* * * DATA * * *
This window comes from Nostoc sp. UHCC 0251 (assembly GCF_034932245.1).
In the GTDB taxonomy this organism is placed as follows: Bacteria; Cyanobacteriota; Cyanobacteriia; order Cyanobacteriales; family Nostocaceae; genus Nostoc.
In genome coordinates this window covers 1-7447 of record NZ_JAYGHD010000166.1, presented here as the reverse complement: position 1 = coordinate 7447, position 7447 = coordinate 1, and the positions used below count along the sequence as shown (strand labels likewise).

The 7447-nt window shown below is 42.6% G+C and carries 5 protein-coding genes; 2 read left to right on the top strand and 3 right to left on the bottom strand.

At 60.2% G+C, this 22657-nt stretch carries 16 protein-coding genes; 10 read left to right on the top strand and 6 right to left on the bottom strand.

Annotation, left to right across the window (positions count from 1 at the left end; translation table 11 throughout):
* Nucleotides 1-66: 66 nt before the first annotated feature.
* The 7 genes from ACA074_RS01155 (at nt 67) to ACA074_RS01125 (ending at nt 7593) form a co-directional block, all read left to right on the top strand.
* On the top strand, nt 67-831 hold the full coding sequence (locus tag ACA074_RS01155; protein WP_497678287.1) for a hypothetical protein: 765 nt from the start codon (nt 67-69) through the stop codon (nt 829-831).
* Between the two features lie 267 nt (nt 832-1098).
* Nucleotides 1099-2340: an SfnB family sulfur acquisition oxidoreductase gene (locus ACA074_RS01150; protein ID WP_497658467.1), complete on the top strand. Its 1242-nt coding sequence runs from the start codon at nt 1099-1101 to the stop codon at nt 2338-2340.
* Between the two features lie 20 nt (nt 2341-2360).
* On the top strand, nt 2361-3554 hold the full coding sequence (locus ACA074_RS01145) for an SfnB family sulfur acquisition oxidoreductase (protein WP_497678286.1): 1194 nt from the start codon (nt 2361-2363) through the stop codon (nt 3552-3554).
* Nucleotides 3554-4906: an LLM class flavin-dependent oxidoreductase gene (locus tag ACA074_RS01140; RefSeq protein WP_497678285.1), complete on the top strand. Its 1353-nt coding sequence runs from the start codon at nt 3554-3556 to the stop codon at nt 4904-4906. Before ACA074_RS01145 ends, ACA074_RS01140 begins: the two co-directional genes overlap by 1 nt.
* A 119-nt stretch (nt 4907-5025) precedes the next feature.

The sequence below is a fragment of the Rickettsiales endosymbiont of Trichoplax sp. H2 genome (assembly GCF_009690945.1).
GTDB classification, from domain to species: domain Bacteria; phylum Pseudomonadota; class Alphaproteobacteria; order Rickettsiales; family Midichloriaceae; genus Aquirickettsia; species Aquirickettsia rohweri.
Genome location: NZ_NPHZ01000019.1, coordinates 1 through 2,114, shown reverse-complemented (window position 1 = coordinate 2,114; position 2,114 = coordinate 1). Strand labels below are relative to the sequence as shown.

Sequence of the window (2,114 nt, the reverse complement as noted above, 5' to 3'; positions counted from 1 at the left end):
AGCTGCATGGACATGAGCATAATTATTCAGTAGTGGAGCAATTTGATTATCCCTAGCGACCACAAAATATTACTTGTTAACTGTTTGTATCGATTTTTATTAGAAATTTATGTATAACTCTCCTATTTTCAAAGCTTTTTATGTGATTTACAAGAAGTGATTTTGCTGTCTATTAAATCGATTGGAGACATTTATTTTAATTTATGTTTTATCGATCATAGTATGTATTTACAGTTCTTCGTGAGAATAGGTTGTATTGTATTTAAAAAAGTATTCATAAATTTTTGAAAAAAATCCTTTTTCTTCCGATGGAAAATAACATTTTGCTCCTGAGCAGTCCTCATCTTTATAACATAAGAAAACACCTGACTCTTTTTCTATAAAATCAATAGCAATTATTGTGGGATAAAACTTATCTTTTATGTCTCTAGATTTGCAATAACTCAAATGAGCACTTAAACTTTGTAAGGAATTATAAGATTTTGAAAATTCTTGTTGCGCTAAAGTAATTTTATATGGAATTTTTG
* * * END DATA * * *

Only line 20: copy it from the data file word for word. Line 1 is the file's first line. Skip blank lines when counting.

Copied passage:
AGCTGCATGGACATGAGCATAATTATTCAGTAGTGGAGCAATTTGATTATCCCTAGCGACCACAAAATATTACTTGTTAACTGTTTGTATCGATTTTTATTAGAAATTTATGTATAACTCTCCTATTTTCAAAGCTTTTTATGTGATTTACAAGAAGTGATTTTGCTGTCTATTAAATCGATTGGAGACATTTATTTTAATTTATGTTTTATCGATCATAGTATGTATTTACAGTTCTTCGTGAGAATAGGTTGTATTGTATTTAAAAAAGTATTCATAAATTTTTGAAAAAAATCCTTTTTCTTCCGATGGAAAATAACATTTTGCTCCTGAGCAGTCCTCATCTTTATAACATAAGAAAACACCTGACTCTTTTTCTATAAAATCAATAGCAATTATTGTGGGATAAAACTTATCTTTTATGTCTCTAGATTTGCAATAACTCAAATGAGCACTTAAACTTTGTAAGGAATTATAAGATTTTGAAAATTCTTGTTGCGCTAAAGTAATTTTATATGGAATTTTTG